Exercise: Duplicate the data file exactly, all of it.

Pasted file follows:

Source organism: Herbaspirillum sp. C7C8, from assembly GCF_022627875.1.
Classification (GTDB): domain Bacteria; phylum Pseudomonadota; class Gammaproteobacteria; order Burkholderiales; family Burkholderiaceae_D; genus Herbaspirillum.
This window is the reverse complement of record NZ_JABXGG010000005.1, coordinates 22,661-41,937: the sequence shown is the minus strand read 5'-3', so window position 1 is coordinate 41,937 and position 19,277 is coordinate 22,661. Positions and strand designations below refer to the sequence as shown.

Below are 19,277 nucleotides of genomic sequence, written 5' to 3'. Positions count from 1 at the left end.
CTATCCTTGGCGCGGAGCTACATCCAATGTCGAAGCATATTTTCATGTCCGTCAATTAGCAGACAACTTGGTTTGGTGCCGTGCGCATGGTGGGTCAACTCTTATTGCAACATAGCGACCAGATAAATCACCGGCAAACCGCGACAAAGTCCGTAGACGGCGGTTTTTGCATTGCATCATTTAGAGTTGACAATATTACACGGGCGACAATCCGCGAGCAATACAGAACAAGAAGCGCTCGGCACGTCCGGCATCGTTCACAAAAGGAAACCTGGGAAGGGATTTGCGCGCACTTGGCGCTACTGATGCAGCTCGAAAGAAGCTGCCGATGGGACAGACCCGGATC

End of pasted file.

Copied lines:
Source organism: Herbaspirillum sp. C7C8, from assembly GCF_022627875.1.
Classification (GTDB): domain Bacteria; phylum Pseudomonadota; class Gammaproteobacteria; order Burkholderiales; family Burkholderiaceae_D; genus Herbaspirillum.
This window is the reverse complement of record NZ_JABXGG010000005.1, coordinates 22,661-41,937: the sequence shown is the minus strand read 5'-3', so window position 1 is coordinate 41,937 and position 19,277 is coordinate 22,661. Positions and strand designations below refer to the sequence as shown.

Below are 19,277 nucleotides of genomic sequence, written 5' to 3'. Positions count from 1 at the left end.
CTATCCTTGGCGCGGAGCTACATCCAATGTCGAAGCATATTTTCATGTCCGTCAATTAGCAGACAACTTGGTTTGGTGCCGTGCGCATGGTGGGTCAACTCTTATTGCAACATAGCGACCAGATAAATCACCGGCAAACCGCGACAAAGTCCGTAGACGGCGGTTTTTGCATTGCATCATTTAGAGTTGACAATATTACACGGGCGACAATCCGCGAGCAATACAGAACAAGAAGCGCTCGGCACGTCCGGCATCGTTCACAAAAGGAAACCTGGGAAGGGATTTGCGCGCACTTGGCGCTACTGATGCAGCTCGAAAGAAGCTGCCGATGGGACAGACCCGGATC